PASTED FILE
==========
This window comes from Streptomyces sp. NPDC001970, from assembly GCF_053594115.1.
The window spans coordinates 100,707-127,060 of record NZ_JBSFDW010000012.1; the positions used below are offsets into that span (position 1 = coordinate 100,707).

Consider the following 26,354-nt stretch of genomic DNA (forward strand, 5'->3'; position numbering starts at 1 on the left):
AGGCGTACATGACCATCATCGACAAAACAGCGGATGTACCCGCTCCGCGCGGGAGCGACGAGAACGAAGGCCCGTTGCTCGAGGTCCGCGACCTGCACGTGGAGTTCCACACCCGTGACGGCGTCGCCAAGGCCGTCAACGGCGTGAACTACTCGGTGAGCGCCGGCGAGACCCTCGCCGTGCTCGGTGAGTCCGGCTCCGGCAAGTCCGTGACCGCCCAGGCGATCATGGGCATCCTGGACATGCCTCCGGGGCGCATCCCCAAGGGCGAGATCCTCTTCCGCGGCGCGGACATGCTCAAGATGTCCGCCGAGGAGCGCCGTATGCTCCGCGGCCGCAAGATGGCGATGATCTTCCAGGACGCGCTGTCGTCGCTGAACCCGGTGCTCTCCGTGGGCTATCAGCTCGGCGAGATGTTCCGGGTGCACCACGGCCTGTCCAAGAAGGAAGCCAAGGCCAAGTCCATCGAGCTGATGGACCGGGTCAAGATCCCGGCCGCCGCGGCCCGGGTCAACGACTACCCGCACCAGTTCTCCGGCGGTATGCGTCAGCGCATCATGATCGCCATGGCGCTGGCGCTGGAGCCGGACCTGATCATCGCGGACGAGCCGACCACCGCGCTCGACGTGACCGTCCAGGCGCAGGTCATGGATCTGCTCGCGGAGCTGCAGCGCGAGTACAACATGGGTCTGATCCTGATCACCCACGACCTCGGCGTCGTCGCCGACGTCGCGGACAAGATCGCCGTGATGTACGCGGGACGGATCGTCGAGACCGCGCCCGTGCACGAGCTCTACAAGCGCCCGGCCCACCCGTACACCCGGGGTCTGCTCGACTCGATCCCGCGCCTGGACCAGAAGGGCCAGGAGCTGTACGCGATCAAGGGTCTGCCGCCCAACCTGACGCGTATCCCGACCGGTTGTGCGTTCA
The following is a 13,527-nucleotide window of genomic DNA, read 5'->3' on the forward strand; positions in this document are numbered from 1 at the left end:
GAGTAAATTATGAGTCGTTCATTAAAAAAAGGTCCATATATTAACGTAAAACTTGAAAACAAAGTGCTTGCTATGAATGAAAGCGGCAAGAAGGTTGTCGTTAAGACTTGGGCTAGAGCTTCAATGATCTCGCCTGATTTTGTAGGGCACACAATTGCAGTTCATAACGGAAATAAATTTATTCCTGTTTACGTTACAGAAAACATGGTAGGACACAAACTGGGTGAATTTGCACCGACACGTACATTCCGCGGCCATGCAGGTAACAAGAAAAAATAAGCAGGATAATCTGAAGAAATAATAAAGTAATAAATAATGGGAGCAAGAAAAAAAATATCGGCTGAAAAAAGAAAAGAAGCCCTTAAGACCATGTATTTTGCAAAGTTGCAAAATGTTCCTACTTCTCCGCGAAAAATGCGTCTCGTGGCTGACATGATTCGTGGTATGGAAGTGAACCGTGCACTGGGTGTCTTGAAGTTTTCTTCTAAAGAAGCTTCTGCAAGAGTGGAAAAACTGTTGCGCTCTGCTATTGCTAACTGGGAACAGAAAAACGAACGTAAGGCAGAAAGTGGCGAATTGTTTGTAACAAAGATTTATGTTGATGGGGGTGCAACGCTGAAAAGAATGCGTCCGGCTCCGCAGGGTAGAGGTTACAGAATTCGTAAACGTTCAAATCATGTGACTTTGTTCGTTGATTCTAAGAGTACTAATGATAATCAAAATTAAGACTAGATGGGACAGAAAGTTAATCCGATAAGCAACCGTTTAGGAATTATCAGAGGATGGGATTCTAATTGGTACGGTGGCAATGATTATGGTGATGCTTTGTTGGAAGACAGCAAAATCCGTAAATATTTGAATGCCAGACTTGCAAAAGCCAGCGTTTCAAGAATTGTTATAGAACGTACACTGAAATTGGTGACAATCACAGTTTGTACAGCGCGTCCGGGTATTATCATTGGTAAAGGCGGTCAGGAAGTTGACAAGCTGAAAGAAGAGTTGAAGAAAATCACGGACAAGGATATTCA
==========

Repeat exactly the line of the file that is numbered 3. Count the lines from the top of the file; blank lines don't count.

Consider the following 26,354-nt stretch of genomic DNA (forward strand, 5'->3'; position numbering starts at 1 on the left):